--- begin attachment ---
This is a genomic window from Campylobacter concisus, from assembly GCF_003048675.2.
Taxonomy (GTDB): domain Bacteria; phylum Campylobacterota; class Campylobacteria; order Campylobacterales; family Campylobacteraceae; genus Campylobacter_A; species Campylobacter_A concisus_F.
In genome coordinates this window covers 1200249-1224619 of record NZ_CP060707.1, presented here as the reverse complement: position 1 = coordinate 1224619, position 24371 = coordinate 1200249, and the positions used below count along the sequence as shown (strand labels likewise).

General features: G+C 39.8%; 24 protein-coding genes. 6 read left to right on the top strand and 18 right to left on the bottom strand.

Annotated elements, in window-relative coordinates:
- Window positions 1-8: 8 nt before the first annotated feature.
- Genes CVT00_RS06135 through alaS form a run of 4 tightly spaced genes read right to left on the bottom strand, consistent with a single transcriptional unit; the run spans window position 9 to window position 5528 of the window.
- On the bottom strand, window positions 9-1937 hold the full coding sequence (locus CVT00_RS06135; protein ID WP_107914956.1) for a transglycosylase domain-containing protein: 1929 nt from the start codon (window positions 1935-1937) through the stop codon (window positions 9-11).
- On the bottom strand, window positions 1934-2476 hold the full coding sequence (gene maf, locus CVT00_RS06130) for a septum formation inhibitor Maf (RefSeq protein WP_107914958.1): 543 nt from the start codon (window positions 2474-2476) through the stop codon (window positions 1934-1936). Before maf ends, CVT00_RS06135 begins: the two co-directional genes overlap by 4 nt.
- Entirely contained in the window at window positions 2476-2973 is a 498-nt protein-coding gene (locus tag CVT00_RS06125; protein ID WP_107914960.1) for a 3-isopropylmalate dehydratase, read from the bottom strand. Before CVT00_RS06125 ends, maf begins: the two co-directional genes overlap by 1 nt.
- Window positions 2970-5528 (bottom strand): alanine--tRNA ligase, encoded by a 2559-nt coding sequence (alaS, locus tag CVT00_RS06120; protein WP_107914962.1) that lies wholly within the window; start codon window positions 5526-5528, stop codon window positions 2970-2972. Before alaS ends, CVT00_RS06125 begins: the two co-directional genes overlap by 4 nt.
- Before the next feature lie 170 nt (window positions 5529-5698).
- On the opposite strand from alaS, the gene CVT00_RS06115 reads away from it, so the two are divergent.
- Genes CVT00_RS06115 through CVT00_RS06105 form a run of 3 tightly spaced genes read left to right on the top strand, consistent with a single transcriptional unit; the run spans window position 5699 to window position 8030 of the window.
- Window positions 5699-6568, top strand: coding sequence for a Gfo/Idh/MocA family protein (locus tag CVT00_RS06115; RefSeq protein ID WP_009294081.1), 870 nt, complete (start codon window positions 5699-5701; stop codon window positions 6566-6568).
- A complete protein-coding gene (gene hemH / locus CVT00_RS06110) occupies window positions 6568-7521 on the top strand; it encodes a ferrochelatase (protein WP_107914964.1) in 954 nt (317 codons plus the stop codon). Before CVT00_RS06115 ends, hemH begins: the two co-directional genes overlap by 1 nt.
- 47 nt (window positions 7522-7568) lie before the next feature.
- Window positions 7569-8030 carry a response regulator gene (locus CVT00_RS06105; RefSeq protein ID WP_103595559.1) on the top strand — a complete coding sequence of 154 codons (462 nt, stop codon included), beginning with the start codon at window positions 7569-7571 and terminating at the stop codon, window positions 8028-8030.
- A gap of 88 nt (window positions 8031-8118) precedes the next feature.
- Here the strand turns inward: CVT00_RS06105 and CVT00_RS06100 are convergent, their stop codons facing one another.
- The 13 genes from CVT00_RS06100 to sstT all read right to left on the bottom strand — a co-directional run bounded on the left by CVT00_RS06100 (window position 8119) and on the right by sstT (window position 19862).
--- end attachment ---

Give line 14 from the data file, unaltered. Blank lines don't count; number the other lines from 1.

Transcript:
- Genes CVT00_RS06115 through CVT00_RS06105 form a run of 3 tightly spaced genes read left to right on the top strand, consistent with a single transcriptional unit; the run spans window position 5699 to window position 8030 of the window.